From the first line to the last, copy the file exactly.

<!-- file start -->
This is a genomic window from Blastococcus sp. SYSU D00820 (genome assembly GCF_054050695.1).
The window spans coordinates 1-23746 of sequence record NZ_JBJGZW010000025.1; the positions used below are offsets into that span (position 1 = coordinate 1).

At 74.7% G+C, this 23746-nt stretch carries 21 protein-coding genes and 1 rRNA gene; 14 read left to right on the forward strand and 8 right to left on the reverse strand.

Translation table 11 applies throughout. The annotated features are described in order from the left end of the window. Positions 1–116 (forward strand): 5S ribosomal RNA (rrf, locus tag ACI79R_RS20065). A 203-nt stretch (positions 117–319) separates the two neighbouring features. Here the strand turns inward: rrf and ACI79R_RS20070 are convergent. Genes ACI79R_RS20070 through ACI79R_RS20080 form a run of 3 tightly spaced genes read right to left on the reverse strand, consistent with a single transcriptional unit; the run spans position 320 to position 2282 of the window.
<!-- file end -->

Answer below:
This is a genomic window from Blastococcus sp. SYSU D00820 (genome assembly GCF_054050695.1).
The window spans coordinates 1-23746 of sequence record NZ_JBJGZW010000025.1; the positions used below are offsets into that span (position 1 = coordinate 1).

At 74.7% G+C, this 23746-nt stretch carries 21 protein-coding genes and 1 rRNA gene; 14 read left to right on the forward strand and 8 right to left on the reverse strand.

Translation table 11 applies throughout. The annotated features are described in order from the left end of the window. Positions 1–116 (forward strand): 5S ribosomal RNA (rrf, locus tag ACI79R_RS20065). A 203-nt stretch (positions 117–319) separates the two neighbouring features. Here the strand turns inward: rrf and ACI79R_RS20070 are convergent. Genes ACI79R_RS20070 through ACI79R_RS20080 form a run of 3 tightly spaced genes read right to left on the reverse strand, consistent with a single transcriptional unit; the run spans position 320 to position 2282 of the window.